Towards a bootstrap approach to higher orders of epsilon expansion

Journal of High Energy Physics, Feb 2018

Parijat Dey, Apratim Kaviraj

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Towards a bootstrap approach to higher orders of epsilon expansion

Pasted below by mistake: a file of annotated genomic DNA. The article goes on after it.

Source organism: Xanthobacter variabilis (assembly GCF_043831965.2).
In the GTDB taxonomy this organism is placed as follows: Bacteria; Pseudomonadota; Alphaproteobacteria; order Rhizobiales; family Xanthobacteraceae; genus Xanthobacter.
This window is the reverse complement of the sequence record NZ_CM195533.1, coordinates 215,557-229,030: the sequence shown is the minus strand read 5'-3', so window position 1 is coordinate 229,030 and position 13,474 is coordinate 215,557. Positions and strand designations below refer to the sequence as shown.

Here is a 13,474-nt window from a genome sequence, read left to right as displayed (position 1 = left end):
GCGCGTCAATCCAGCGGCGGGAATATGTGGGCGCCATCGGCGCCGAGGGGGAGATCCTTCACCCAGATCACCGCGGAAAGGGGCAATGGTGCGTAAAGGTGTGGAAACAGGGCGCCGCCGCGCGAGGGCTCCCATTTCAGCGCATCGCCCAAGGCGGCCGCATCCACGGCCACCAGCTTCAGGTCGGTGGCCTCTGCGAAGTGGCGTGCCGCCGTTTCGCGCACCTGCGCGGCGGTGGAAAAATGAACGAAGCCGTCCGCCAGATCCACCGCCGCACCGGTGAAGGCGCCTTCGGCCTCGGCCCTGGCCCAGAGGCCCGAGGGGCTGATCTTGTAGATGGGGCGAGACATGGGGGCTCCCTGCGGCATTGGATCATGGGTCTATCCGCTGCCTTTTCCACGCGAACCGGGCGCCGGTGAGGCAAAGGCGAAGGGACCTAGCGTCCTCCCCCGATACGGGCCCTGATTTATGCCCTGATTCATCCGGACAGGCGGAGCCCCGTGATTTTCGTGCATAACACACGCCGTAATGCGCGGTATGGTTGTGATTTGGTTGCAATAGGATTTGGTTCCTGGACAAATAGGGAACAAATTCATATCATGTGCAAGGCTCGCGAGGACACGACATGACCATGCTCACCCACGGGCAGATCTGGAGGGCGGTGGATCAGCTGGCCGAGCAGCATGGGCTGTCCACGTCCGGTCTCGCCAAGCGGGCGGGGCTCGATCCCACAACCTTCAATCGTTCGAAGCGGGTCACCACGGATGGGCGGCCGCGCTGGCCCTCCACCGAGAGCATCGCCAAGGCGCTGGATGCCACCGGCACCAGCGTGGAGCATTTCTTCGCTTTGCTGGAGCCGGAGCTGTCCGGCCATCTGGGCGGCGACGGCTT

HJE Towards a bootstrap approach to higher orders of Parijat Dey 0 1 2 3 Apratim Kaviraj 0 1 2 3 0 24 rue Lhomond , 75231 Paris Cedex 05 , France 1 Ecole Normale Superieure, PSL Research University 2 C.V. Raman Avenue , Bangalore 560012 , India 3 Centre for High Energy Physics, Indian Institute of Science We employ a hybrid approach in determining the anomalous dimension and OPE coe cient of higher spin operators in the Wilson-Fisher theory. First we do a large spin analysis for CFT data where we use results obtained from the usual and the Mellin bootstrap and also from Feynman diagram literature. This gives new predictions at O( 4) and O( 5) for anomalous dimensions and OPE coe cients, and also provides a cross-check for the results from Mellin bootstrap. These higher orders get contributions from all higher spin operators in the crossed channel. We also use the bootstrap in Mellin space method for 3 in d = 6 CFT where we calculate general higher spin OPE data. We demonstrate a higher loop order calculation in this approach by summing over contributions from higher spin operators of the crossed channel in the same spirit as before. Conformal Field Theory; Renormalization Group - 1 Introduction 2.1 2.2 2.3 3.1 3.2 3.3 3.4 2 Higher orders of Wilson-Fisher from large spin Anomalous dimension OPE coe cient Alternative way of computing scalar OPE coe cient 3 3 theory with Mellin bootstrap OPE data at large spin A short review of Mellin bootstrap Higher spin OPE data A higher loop calculation 4 Discussion A Details of section 3.2 B Mack polynomial and continuous Hahn polynomial very successful in obtaining numerical results, in theories like Ising model [7{9]. The idea here is to constrain the space of CFTs starting with some given assumptions which are usually based on symmetries or unitarity of the theory (see [10]{[71] for related works.) Another goal of the boostrap program is to solve a CFT analytically. One aspect is using the bootstrap equation in a lightcone limit, introduced in [72, 73]. This assumes a higher spin sector of operators in a theory, whose anomalous dimensions and OPE coe cients can be computed in terms of a lower twist operators present in the spectrum. There has been many subsequent works [74]{[84], that has taken this approach further. In these works a systematic approach has been developed to compute the anomalous dimension of large spin double trace operators as an asymptotic expansion in inverse spin. { 1 { This brings us to the other aspect of analytic approach, which is to give an alternative way to Feynman diagrams, to calculate the OPE spectrum in CFTs with a perturbative parameter. In perturbative CFTs, such as the Wilson-Fisher xed point in 4 in d = 4 Gross-Neveu model [85{88] have shown various techniques of obtaining OPE data under expansion in a small parameter. The twist conformal blocks can be used e ciently to extract the leading order anomalous dimension in 4 dimensions [76]. In [89] a dispersion relation-based technique was used, that was inspired from the original work of Polyakov [4]. A new approach to bootstrap, also based on Polykov's work [4], was chalked out in [90, 91]. This involved replacing conformal blocks with a manifestly crossing symmetric basis of Witten diagrams in the Operator Product Expansion. The use of Witten diaof this new approach to bootstrap with usual one has been studied recently in [93]. All the analytic approaches mentioned above reach their limits at certain orders in perturbation. The large spin literature gives a systematic expansion in all orders of large spin. These results have then been used to obtain higher spin anomalous dimensions perturbatively, for example in Wilson-Fisher up to O( 2 ) order [76]. The Mellin bootstrap equations are successful in giving both higher spin OPE coe cients and anomalous dimensions up to O( 3), with signi cant ease [90{92]. There are certain complications that arise beyond this order which makes it di cult to get higher loops results. Even though such di culties are expected at higher orders, it is desirable to know how much can be done with the present bootstrap-driven techniques and without further intricacy. The goal of this paper is to present some calculations for the higher spin double trace operators with the tools of the known methods. The calculations are simple but will take us to some high orders in perturbation. The results presented are mostly unknown in the Feynman diagram literature. In the rst half of the paper we have used the large spin analysis from the usual bootstrap approach to compute anomalous dimensions and OPE coe cients of up to O( 5) and O( 4) respectively for the Wilson-Fisher theory in d = 4 This computation takes in information of in nite higher spin minimal twist operators. This comes from existing -expansion results obtained with Mellin bootstrap as well as those from Feynman diagram literature. In [93] it is shown that the di erence between the usual and Mellin bootstrap starts at O( `2) for the double trace operators having dimensions = d 2 + ` + `. For higher spin operators in 4 theory, ` `12 in the large spin limit. Hence the large spin expressions from usual and Mellin approach should agree uptil O(1=`4). Since we calculate up to O( 5=`3) we can safely use these formulae. The second half of the paper uses the ideas of Mellin bootstrap. The theory used is The paper is organized as follows. In section 2 we begin by the computation of the anomalous dimension and OPE coe ent in the large spin limit for the 4 theory in 4 dimension using the known results from large spin analytic bootstrap. Section 3 is dedicated to the study of dimensions using the ideas of Mellin bootstrap. We conclude in section 4 with a brief discussion of the future directions. The appendices give the calculational details of the paper. Higher orders of Wilson-Fisher from large spin 2 in In this section we derive the anomalous dimensions and OPE coe cients of the operators expansion for 4 theory in 4 dimension in the large spin limit. Let us take the OPE of the scalars . We know that the operator content of this OPE consists of higher spin double- eld operators of the schematic form, where we have, C0 = X C`m 2 `m C1 = X C`m 2 2 `m with conformal dimension, O2m;` We consider such operators at large spin, for which it was shown in [72, 73] that the leading anomalous dimension is determined from the operator(s) having the minimum nonzero twist m. If we assume that the anomalous dimension at large spin has the following expansion, then we have [72{74, 93], Note that there is a sum over `m in case there are multiple operators with the same minimal twist m. The OPE coe cient of each operator is given by C`m . In a similar way, the OPE coe cients of these operators at large spin, can be expressed in terms of the minimal twist operator(s) as follows, C` = C(0) 1 + C0 + ` ; 1 ` C1 + ` m 2 m ; m 2 ; 1 ` `m + + E log( 2 ) (log(4) m +2)+2 (2 1) m +(2+log(4)) m +3 m : { 3 { (2.1) (2.2) (2.3) (2.4) (2.5) m 2 + E (2.6) 1 ` m : 1 ` m ; The subsequent orders of and C` in 1=` can also be computed easily using the techniques in [74, 93]. However for simplicity we will focus only on the leading order terms. This section deals with the expansion of 4 theory in d = 4 dimensions (Wilson-Fisher xed point). We will use the above formulas to get the OPE data of double eld operators at large spin. The dimension of the fundamental scalar reads This is because under the -expansion (eq (2.2)), their twists are m = = 2 + O( ) . For `m = 0 we have the scalar 2 operator. Its twist and OPE coe cient are respectively given by, Substituting (2.8) in the rst term of (2.4) for `m = 0 we get, 432 (`m +1) `mH`m +109 (`m +2) `3m +373`2m 384`m 324 5832`2m (`m +1) 2 +O( 4) : (2.10) { 4 { 0j`m=0 = + 2 9`2 4 + 5 472392`2 3 ( 18 log(`) 18 E +11) 243`2 26244`2 629856 (4) +72 log(`) 2187 0(3) +3 log(`)(12 log(`)+36 E 41) +27 2 +6 E(18 E 41) 202 +5832(27 E 29) 0(3) +314928 0(4) +26244C0(3) Here 0j`m=0 is what one gets from (2.4) with only `m = 0. Now let us consider the contribution from higher spin minimal twist operators of (2.1). Note that the operators O2m;` with m > 0 can contribute at orders suppressed as ` 4 or beyond, and hence would not contribute at ` 2 or ` 3, which we consider in this paper. It is the same for other higher twist operators (like those composed of four or more -s) too. H2`m ) +C`(m2) 2 +C`(m3) 3 +O( 4); For O0;` = C`m = m = 2 2 (`m!) 2 (2`m)! 3 + + 54 and can be performed exactly. For the O( 4) term it gives, Here 0j`m>0 is the contribution of all spins `m > 0 to 0. This sum is over even spins `m Hence the anomalous dimension at O( 4) in the large ` limit is given by, 0jO( 4) 4 17496 0(3) 162 log(`)(4 log(`)+8 E 7) 162 2 +162 E(7 4 E)+1421 + 972 `2 26244`2 Now if we take the 3 dimension of 2 as an external input i.e. 0(3) = 17943976 (computed using Feynman diagrams), then the anomalous dimension at O( 4) in the large 2592 (3) 162 log(`)(4 log(`)+8 E 7)+162 E (7 4 E ) 135 2 +160 This matches precisely with the ` 2 term known in literature [57, 97].1 Now we will compute the O( 5) anomalous dmension of these operators in the large ` limit. In order to do that we need to perform the `m sum in (2.11) at O( 5). We will rst focus on the terms in (2.11) without the Harmonic numbers. This sum (over even spins only) can be easily done resulting in the following expression, `m (`m +1) ((54 E 44)`m +27 E +59) 27`m (`m +1) (2`m +1) log(`) 27 2 12 log(`)+243 (3)+27 E The remaining terms in (2.11) reads, 1 1There is a typo in [97] and the correct expression can be read o from [57]. Adding (2.9), (2.15) and (2.16) we obtain the following contribution at O( 5), 0jO( 5) 5 Here we have used the 3 order OPE coe cient of 2 i.e. C(3) = 23 (3) computed using the 3 anomalous dimension of 2 as the external input [91]. Now we take the values of 0(4) and (4) as an external input from [94{96, 98] Plugging these values in (2.17) we obtain the large spin anomalous dimension at O( 5), 0jO( 5) 5 41)) (2.17) (2.18) (2.20) (2.21) (2.23) 2592 (3)+162 log(`)(4 log(`)+8 E 23)+162 E(4 E 23)+162 2 +2297 3779136 (4) +1889568 0(4) 33858 2 +54 E 24 E(12 E 113)+216 2 +3941 Adding the O( 4) contribution from (2.21) and (2.22) we get, 1 ` O( 4) 4 2592 (3)+162 log(`)(4 log(`)+8 E 23)+162 E(4 E 23)+135 2 +2621 : Now we will consider the anomalous dimension term subleading in `, 1 = X C`m 22`m+ m 1 (2 p 1) m 2 ( 2 m 2 ) 2m + `m 2m + `m + 12 ` m 1 Substituting (2.8) in the (2.20) for `m = 0 we get, 3(18 log(`)+18 E 47) 243`3 135 log(`) 24 log(`)(12 log(`)+36 E 41)+48 E (18 E The higher spin exchanges give, 1 ` `m>0 = X `m>0 + 4 (2`m +1) we sum over the terms without the Harmonic numbers. This is given by, 1 Now the terms in (2.22) with the Harmonic numbers are given by, 1 X `m=2 5 (2`m + 1) 486`3`2m (`m + 1) 2 H`m 6H2`m + 3H`m+ 21 We can use the following identity for the Harmonic number, to write, H2`m = H`m + H`m 21 + log 2 and H`m+ 21 H`m 21 = 2 2`m + 1 (2.24) (2.25) (2.26) (2.27) (2.28) (2.29) (2`m + 1) `m=2 `2m (`m + 1) 2 1 X (2`m + 1) `m=2 `2m (`m + 1) 2 H`m 6H2`m + 3H`m+ 21 2H`m 6( 1 + log 2 + 2`m log 2) 2`m + 1 (3) 2 2 Hence adding the contribution from (2.21) and (2.22) we obtain, 1 ` O( 5) 14171760`3 10935 (3)(64 log(`)+64 E 211)+4665600 (5) +270 log(`) 24 log(`)(12 log(`)+36 E 113)+48 E (18 E 113)+162 2 +4589 +54 5 E (24 E (12 E This completes the derivation of the anomalous dimension upto O( 5=`3). 2.2 OPE coe cient In this section we will compute the large spin correction to the OPE coe cients in . Substituting (2.8) in the rst term of (2.6) for `m = 0 we obtain, C0j`m=0 = 2 log( 2 ) 9 `2 + 4 52488`2 3 + 486 `2 36 log( 2 ) log(`)+3 2 +(18 E 11) log(4) 4(81 E (4 E 7) 242) log( 2 )+27 2(8 E 7+log(4096)) + 648 (3)(1 8 log( 2 ))+108 log(`) 12 log( 2 ) log(`)+2 2 +(8 E 7) log(8) to the OPE coe cients can also be computed easily. We are stopping at O( 4) since general spin OPE coe cients are known only till O( 3) . 2.3 Alternative way of computing scalar OPE coe cient One can compute the OPE coe cients of 2 using the known results from Feynman diagram as follows. We denote the twist and OPE coe cients of 2 as, m = 2 2 3 162 + We would like to compute the C0i 's using the known results of the higher spin anomalous dimension. From the rst term of (2.4) we obtain, 2 3 0 = C(0) 0 18`2 486`2 18C0(0) log(`)+2(9 E 1)C0(0) +27C0( 1 ) + 4 52488`2 + `2 4 ( 2 12) 972 162 log(`) 4C0(0) log(`)+(8 E 3)C0(0) +12C0( 1 ) 108 2(9 E 1)C0( 1 ) +27C0( 2 ) 1 X `m=2 4 +O( 5) ; 157464 4 8 `2 +` 4 3 54 Note that the anomalous dimension of the double trace operators is known from Feynman diagrams upto O( 4) [57, 97], 432 (`+1) `H` +109 (`+2) `3 +373`2 384` 324 Similarly, the higher spin contribution (2.10) gives, C0j`m>0 = 4 (2`m + 1) (log( 2 ) Adding (2.29) and (2.30) we nally obtain the correction to the OPE coe cient at O( 4), { 8 { + + (2.32) (2.33) ! 65 (2.34) ` where H( 2 ) is the generalized harmonic number of power 2 and ( 1 )(x) is the polygamma function. Now we take the large spin limit of (2.34) and compare it with (2.33). This results in the following solution for the OPE coe cients of 2 , 0 C(0) = 2; 0 This gives an alternative way of computing the OPE coe cients of 2 using the known results from bootstrap and Feynman diagrams. 3 theory with Mellin bootstrap In this section we will obtain the OPE data at large spin, for the 3 theory in d = 6 dimension and compare them with the general spin OPE data, that can be obtained using Mellin bootstrap techniques [91]. In this theory there is a fundamental scalar the operator spectrum contains the operator itself with the OPE with dimension 2 + ` + . ` 3.1 OPE data at large spin First we will evaluate the anomalous dimension and OPE coe cients at large spin using (2.4). Note that the minimal twist operator here is the operator . Using (3.1) with `m = 0 in (2.4) one gets, Similarly using (2.6) one gets the large spin OPE coe cients, We can also obtain the terms subleading in 1=` . They are given by, 1 = ` 4 `3 ; C1 = ` (1 + 6 log 4) `3 : To compute the subleading terms with 1=`4 suppression we have to incorporate the contribution of the higher spin operators themselves. This is easy to see since their twists start with 4 + O( ). We have only computed the O( ) term. Before we discuss the O( 2 ) order, we will compute the general spin anomalous dimensions and OPE coe cients using Mellin bootstrap. Then we will discuss how to use that information to obtain O( 2 ) data, and also discuss the possible di culties. 5 9 { 9 { with (3.1) (3.2) (3.3) (3.4) (3.5) Let us start with a quick review of the bootstrap in Mellin space, introduced in [90{92]. The idea is to write a 4-point of scalars as the sum over Witten diagrams. For identical scalars we have, conveniently written in Mellin space as, where the notations are given by, (3.6) (3.7) (3.8) (3.9) (3.10) (3.11) (3.12) There are also poles that come from the measure of the Mellin integral (3.7). Such These poles are called the physical poles. poles occur at, s = + n where n = 0; 1; 2 : These poles do not correspond to operators present in the OPE, and hence they are called unphysical poles. The idea of Mellin bootstrap is to equate their residues to 0. These and Here P (s) respectively. h;`(s; t) is a Mack polynomial of degree `. Their form is shown explicitly in appendix B. Also 2 = (h + `)=2 and 2 = (h `)=2. The t and u channel Mellin amplitudes are obtained by interchanging (s ! t + ; t ! s ) and (s ! s t) The operator content of the OPE comes from the poles of the Mellin amplitude M ;`(s; t). In order to have the correct u, v dependencies of a certain channel, the Mellin amplitude must have certain poles. In particular for the s-channel OPE we require poles at, 2s = ( `) + 2n where n = 0; 1; 2 ; (s;)`( ) = 2 i(( h)2 (s;`)(s) = equations can be summarized as, and X 6=0 c ;`q(2;;`s) + 2 X c ;`0q `0 (2;t) ;`j`0 ! The notations are de ned in appendix A. Here we point out that q(1;s); q(2;s) are s-channel contributions and q(1;t); q(2;t) denote the crossed channel contributions. The two di erent equations together determine the anomalous dimensions and OPE coe cients of operators Now let us use the above equations for the higher spin operators in 3 theory. As an input we will use the dimension and OPE coe cient of given by (3.1) and (3.2) respectively. Let us write the unknowns as = `( 1 ) + O( 2 ) and C` = C(0) + C( 1 ) + O( 2 ) : ` ` Using this in (3.13) we obtain for the s-channel, 2+` (3.13) (3.14) (3.15) (3.16) (3.17) (3.18) (3.19) and in the crossed channels we get, c ;`q(2;;`s) = 2 1 `C`(0)(3 + 2`) `( 1 ) 2(3 + 2`) 4(2 + `) (3 + `) (2;t) c ;`0=0q ;`j`0=0 = ( 2 ) ` (4 + 2`) 2(2 + `) (3 + `) 2 3 + O( 2 ) ; + O Again in the second equation (3.14) we get from the s-channel, c ;`q(1;;`s) = 24+3`C(0)(3+2`) 2 32 +` ` 2(2+`) (3+`) + 24+3` 2 32 +` 2(2+`) (3+`) 0 @C`(0)(3+2`) 10 9 + `( 1 ) log(4)+H 12 +` 2H1+` + and in the crossed channels, c ;`0q (1;t) ;`j`0=0 = X ` C`( 1 )(2+`)(3+2`) C(0) (1+`) `( 1 ) 190 ((2+`)(3+2`) E 1 `) 1 ` A+O( 2 ) : q=0 3 (2+q) (3+q) 2(2+`) (3+`) (1 q+`) 1+q 1+q 2+` ( 1 ) q+121 ` (3+q+`) (3+2`) q 2 2q` + + 2 2(3+2`)H2+q 4(3+2`)H1+` +2(3+2`)H2+q+` +2(3+2`)H2+2` +O( 2 ) ; and nally the disconnected piece, q0(1;`;jt0) = With the above we can solve (3.13) and (3.14) to obtain the anomalous dimension [76, 99], and the OPE coe cients, = 4 3(` + 2)(` + 1) they are given by, The C( 1 ) can be expressed as a nite sum and obtained for any `. For the rst few spins, 2 Let us now elaborate on why it was simple to obtain the O( ) results and what comes in the way for the next order. First note that in the crossed channels, (3.17) and (3.19) only the spin 0 exchange i.e the contributes at O( ). The other operators such as the higher spin operators, or operators with twists greater than 2 contribute from O( 2 ) or beyond. Even in the s-channel the higher twist operators contribute from a higher order. Thus we easily obtain the O( ) results. In section 5 of [91] the di culties in going beyond O( 3) for the 4 in 4 are described. The problems one faces in getting O( 2 ) for the 3 theory in 6 are similar to the ones faced in getting O( 4) of the 4 theory. There are two main problems at these higher orders. One is the involvement of in nitely many operators as discussed above. The other problem is the in nite number of poles of that can contribute. In (A.7) there are only two poles that contribute at O( ) in the crossed channels, which makes the calculation simple. The former problem is one that is related to the intrinsic di culty that one expects at higher orders in perturbation. However the latter is a calculational hurdle, that can supposedly be bypassed. In the following section, we demonstrate a calculation that does precisely that, by writing the Witten diagrams di erently and avoiding the sum dimension dimension over in nite poles of . 3.4 A higher loop calculation We have seen in section 2 that in lightcone bootstrap higher orders in perturbation are obtained from a sum over contributions from in nite number of operators. In lightcone bootstrap, for the , the higher spin operators of the type O` contribute from O( 2 ) in the crossed channel. So it is not surprising to expect the same from Mellin bootstrap, and here too these operators contribute from O( 2 ) in the t and u channels. In this section we will demonstrate a calculation that systematically computes these contributions in the crossed channels. For simplicity we will take only the spin 0 operator in the s-channel, and the calculation would correspond to its OPE Instead of (3.8) we will use the following expression for the Mellin amplitude of the The Q`;m(t) is de ned in appendix B. The last term is a polynomial ambiguity, which is present in the de nition of the exchange Witten diagram. It comes from how one chooses the scalar-scalar-spin vertex. In the calculations of this section we will simply drop it and come back to it in the end. We will put this Mellin amplitude in (3.7) and compute the coe cient of u log u(1 v)0. This term will get contribution from only the spin 0 operators. In all the three channels, we will simply put v = 1 in order to have this particular term. Note that this is essentially same as expanding in terms of Q`(t), since we are looking at spin 0 in s-channel. Taking the residue at s = in (3.7) and getting the coe cient of the log term from (3.24) the s-channel we get, For the t-integral we simply put v = 1 and use Barnes Lemma. Then carrying out the sum 2C ;` ( ) (1 h+ ) 4 ( ) ( h+2 ) ( 2 ) 4 2 ( 2 ) 2 2 + h+ 2 + 1 h+ 2 + Now we put d = 2h = 6 = = 2 9 5 + ( 2 ) 2 + O( 3) for the spin 0 and C ;0 = C(0) + C( 1 ) 2 + O( 3) , we get from the above, 0 0 exchange. Also with A (s)(u; v) u log u = C(0) + 0 Now let us come to the crossed channels. We substitute s ! + t; t = s s t in (3.24) to get the t and u channel Mellin amplitudes respectively. Here the calculation becomes tricky if one follows the same route as in s-channel. This is because after these substitutions, the t-integral and sum over m is not straightforward. So, what we do is to expand the expression in rst and then integrate over t and sum over m. For example, in the u-channel we get for the spin `0 = 0 exchange, A `0=0 : (3.25) : (3.26) (3.27) and Expanding the m = 0 term from this in we get, Z dt C0(0)vt 2 2 i 1+t The m = 0 term above is the only term that contributes at O( ) . The t channel gives an equal contribution. Carrying out Barnes Lemma for the O( ) part of (3.29) we get from the crossed channels, A (crossed)(u; v) u log u = C(0) : 0 This precisely cancels the O( ) term of the s-channel (3.27). The O( ) anomalous dimension of is hence consistent with this alternative approach. Let us now go one step further and look at the O( 2 ) terms. This order gets contribution from the m = 0 of (3.29) as well as the m > 0 terms as shown in (3.30). The latter can be summed to give, A The last step has been done putting v = 1 and then using Barnes Lemma to integrate over t. However there are more contributions to O( 2 ), and these come from the higher spin operators in crossed channels. We will now compute these contributions systematically. Taking the spin `0 = 2 in u-channel and following the same route as above we get, A Here 2( 1 ) is the O( ) anomalous dimension of the spin 2 (3.15). Summing over m and followed by integrating t we get, These steps can be repeated for `0 = 4; 6; giving the general result, A = This sum over even spins `0 can be carried out and it gives 312 3 3 (3.29) (3.30) (3.31) (3.32) (3.33) (3.34) (3.35) The above demonstrates an example of how one would calculate contributions from other operators in the crossed channels. For the 3 in 6 such contributions come at O( 2 ) from only the higher spin operators bilinear in . Now, we leave the result undetermined because of the presence of the polynomial ambiguity of (3.24), which we cannot x. So, our calculation will possibly give a part of the correct result. Let us now say a few words on what role the polynomial pieces can play. In [90, 91] it has been commented that this piece might be important to x in order to make the Witten diagrams a convergent basis, which is important for numerical analysis. The polynomial ambiguity might also contribute to higher orders in perturbation, which in our case is the O( 2 ). In [93] it was shown that they will contribute from the order of O( `2) which is indeed O( 2 ) for this case (and O( 4) in Wilson-Fisher d = 4 ). So in order to get the complete results at higher orders one needs to x these ambiguities or nd an alternative way to deal with them [101]. It is yet unknown how to do this. We leave this problem for future work. 4 4 Discussion We analysed the higher spin operators at the Wilson-Fisher xed point for 4 theory in dimensions and For the former we have employed a hybrid method- we have done a large spin analysis but at higher orders of perturbation. In doing so we used results from both the newly introduced Mellin bootstrap and also from Feynman diagram literature. The higher order terms hence obtained are unknown in literature, and moreover the technique also provides a cross-check for the results of Mellin bootstrap. For the latter we have used the Mellin bootstrap technique. We calculated OPE data for general spin operators. We have also demonstrated how one can approach a higher perturbative order in this approach, that involves contributions from in nite operators in the crossed channels. There are several interesting future directions one can pursue: One can use these techniques for other theories too, like large N CFTs or theories in other dimensions. It would be interesting to systematically extend the ideas to higher orders in and ` 1. This would require knowledge of higher twist operators too. This brings us to the question of obtaining higher twist OPE data from bootstrap. One expects to get these from other kinds of correlators. It is an interesting open problem how to use Mellin bootstrap for other kinds of correlators. Finally it is important to understand the role of the polynomial ambiguities in Witten diagrams [101]. Developing the systematics of the epsilon expansion in usual bootstrap is one of the most exciting future directions. It may shed light to the polynomial ambiguities of the Witten diagram basis and can be used to x the ambiguity following [93]. HJEP02(18)53 Acknowledgments We acknowledge useful discussions with Kausik Ghosh, Rajesh Gopakumar and Aninda Sinha. We thank Aninda Sinha for comments on the manuscript. We also thank Fernando Alday for discussions and pointing out some typos. A Details of section 3.2 The residues from 2 ( ) give u +n log u and u +n dependence which are unphysical because they do not occur in the s-channel OPE. The residues can be expanded in the basis of the continuous Hahn polynomials Q`2;s0+`, in the following way, M (s)(s ! M (t)(s ! M (u)(s ! ; t) = X c ;`q(s;)` Q`2;0 +`(t) + ; t) = ; t) = ;` X ;`;`0 X ;`;`0 c ;`q(t);`j`0 Q`;0 2 +`(t) + (u) c ;`q ;`j`0 Q`;0 2 +`(t) + )2) +(s (A.1) (A.2) (A.3) (A.4) (A.5) (A.6) denote contributions from the physical and other spurious poles. The Hahn polynomials Q`;0(t) are de ned in terms of the Mack polynomaials P (;s`)(s; t) as Q`;0(t) = 4 ` ( 1 )`(2h h;` s = 2 ` ; t : If we Taylor expand M (s ; t) around s = 1)` P , M (s ; t) = M ( ; t) + (s )M 0( ; t) : The rst term gives the logarithmic unphysical term and the second gives the nonlogarithmic one (or the power law). This can be applied to (A.1). In the s-channel one has, q(s;)`(s) = 41 ` (2s + ` 1)` (2h 2s ` 1)` (h ( s)2 ` 2s) (s;)`( ) : If we write this as, qi;(;s`)(s) = q(2;;`t) +(s )q(1;;`s) +O((s = 41 ` (2 +` h) (` +2 )(`+ +2 2h) ) (` 42 ` (2 +2 +` h+1) )2(`+ +2 2h)2 ; the rst term in the second line, is related to the u log u term , and the second term is related to the coe cient of the power law term u . t t 2 The continuous Hahn polynomials are de ned as [100, 102{104], The continuous Hahn polynomials Q`;0(t) are orthogonal polnomials, and their properties are detailed in appendix B. We can use this in the crossed channels to get, (B.2) (B.3) (B.4) (B.5) (B.6) P ;`(s; t) = (h + 1)` (h 1)` (m`);n = 2 ` ( 1 )m+n`! m!n!(` m n)! (` + h 4F3 1) m(` + + ` 2 1)n ` m 2 ` ` m X X m=0 n=0 (`) m;n h + ` 2 s ( t)n ; (B.1) m m 2 + n ` n 2 + m + n ` m n The more general Q`;+m`(t) are given by, m; 1 h + ; 1 h + ; n 1 + ; 2 2h + ; + ` 2 2 m; + n; 1 Q`2;s0+`(t) = 2` ((s)`)2 (2s + ` 1)` 3F2 `; 2s + ` 1; s + t s ; s ; 1 : These are orthogonal polynomials which satisfy the following orthogonality condition, qi;(;t`)j`0 (s) = qi;(;u`j)`0 (s) = 1 Z 1 Z `(s) `(s) Z Z d d dt We sum up the coe cients of the log and the power law terms individually from all the three channels and for each ` equate them to 0. B Mack polynomial and continuous Hahn polynomial The Mack polynomials are given by [100, 102, 103], dt 2(s + t) 2( t)Q`2;s0+`(t)Q`0;0 2s+`0 (t) = ( 1 )` `(s) `;`0 ; `(s) = (2s + ` 1)`2 (2s + 2` 4(` + s) 1) (2s + ` ( + ` 1)`(2h ` 1)` P +` h;` s = + m; t : 1) : 2 4``! 4 ` Open Access. 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Parijat Dey, Apratim Kaviraj. Towards a bootstrap approach to higher orders of epsilon expansion, Journal of High Energy Physics, 2018, 153, DOI: 10.1007/JHEP02(2018)153